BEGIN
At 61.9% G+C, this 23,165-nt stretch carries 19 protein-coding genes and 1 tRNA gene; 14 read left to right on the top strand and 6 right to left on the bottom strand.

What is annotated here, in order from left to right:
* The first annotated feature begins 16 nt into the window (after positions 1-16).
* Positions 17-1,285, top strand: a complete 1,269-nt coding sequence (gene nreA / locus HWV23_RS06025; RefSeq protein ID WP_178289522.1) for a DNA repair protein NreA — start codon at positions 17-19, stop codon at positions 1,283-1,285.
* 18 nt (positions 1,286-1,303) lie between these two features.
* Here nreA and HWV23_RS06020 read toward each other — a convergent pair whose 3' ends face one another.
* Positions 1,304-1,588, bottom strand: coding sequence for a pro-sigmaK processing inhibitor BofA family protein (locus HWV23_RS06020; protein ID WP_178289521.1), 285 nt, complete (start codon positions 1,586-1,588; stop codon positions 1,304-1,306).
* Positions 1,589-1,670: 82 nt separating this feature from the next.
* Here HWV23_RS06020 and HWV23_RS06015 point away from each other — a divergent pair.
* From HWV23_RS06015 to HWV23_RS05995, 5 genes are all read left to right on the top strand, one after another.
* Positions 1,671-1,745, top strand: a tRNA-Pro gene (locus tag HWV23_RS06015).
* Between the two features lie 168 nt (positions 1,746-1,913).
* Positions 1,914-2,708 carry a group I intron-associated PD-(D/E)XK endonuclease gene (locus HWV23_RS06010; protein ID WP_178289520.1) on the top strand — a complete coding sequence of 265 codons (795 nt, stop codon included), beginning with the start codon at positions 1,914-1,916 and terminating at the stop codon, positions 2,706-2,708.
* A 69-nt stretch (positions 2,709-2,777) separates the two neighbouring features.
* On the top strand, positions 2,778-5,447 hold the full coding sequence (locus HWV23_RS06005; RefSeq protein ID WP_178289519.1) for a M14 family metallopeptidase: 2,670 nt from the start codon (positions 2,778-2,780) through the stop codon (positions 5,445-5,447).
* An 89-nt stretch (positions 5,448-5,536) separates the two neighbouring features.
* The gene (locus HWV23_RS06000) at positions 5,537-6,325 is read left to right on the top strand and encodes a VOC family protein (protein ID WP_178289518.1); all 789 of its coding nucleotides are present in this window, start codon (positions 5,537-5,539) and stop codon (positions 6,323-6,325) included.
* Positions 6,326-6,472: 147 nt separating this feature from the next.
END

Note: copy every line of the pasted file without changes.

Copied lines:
At 61.9% G+C, this 23,165-nt stretch carries 19 protein-coding genes and 1 tRNA gene; 14 read left to right on the top strand and 6 right to left on the bottom strand.

What is annotated here, in order from left to right:
* The first annotated feature begins 16 nt into the window (after positions 1-16).
* Positions 17-1,285, top strand: a complete 1,269-nt coding sequence (gene nreA / locus HWV23_RS06025; RefSeq protein ID WP_178289522.1) for a DNA repair protein NreA — start codon at positions 17-19, stop codon at positions 1,283-1,285.
* 18 nt (positions 1,286-1,303) lie between these two features.
* Here nreA and HWV23_RS06020 read toward each other — a convergent pair whose 3' ends face one another.
* Positions 1,304-1,588, bottom strand: coding sequence for a pro-sigmaK processing inhibitor BofA family protein (locus HWV23_RS06020; protein ID WP_178289521.1), 285 nt, complete (start codon positions 1,586-1,588; stop codon positions 1,304-1,306).
* Positions 1,589-1,670: 82 nt separating this feature from the next.
* Here HWV23_RS06020 and HWV23_RS06015 point away from each other — a divergent pair.
* From HWV23_RS06015 to HWV23_RS05995, 5 genes are all read left to right on the top strand, one after another.
* Positions 1,671-1,745, top strand: a tRNA-Pro gene (locus tag HWV23_RS06015).
* Between the two features lie 168 nt (positions 1,746-1,913).
* Positions 1,914-2,708 carry a group I intron-associated PD-(D/E)XK endonuclease gene (locus HWV23_RS06010; protein ID WP_178289520.1) on the top strand — a complete coding sequence of 265 codons (795 nt, stop codon included), beginning with the start codon at positions 1,914-1,916 and terminating at the stop codon, positions 2,706-2,708.
* A 69-nt stretch (positions 2,709-2,777) separates the two neighbouring features.
* On the top strand, positions 2,778-5,447 hold the full coding sequence (locus HWV23_RS06005; RefSeq protein ID WP_178289519.1) for a M14 family metallopeptidase: 2,670 nt from the start codon (positions 2,778-2,780) through the stop codon (positions 5,445-5,447).
* An 89-nt stretch (positions 5,448-5,536) separates the two neighbouring features.
* The gene (locus HWV23_RS06000) at positions 5,537-6,325 is read left to right on the top strand and encodes a VOC family protein (protein ID WP_178289518.1); all 789 of its coding nucleotides are present in this window, start codon (positions 5,537-5,539) and stop codon (positions 6,323-6,325) included.
* Positions 6,326-6,472: 147 nt separating this feature from the next.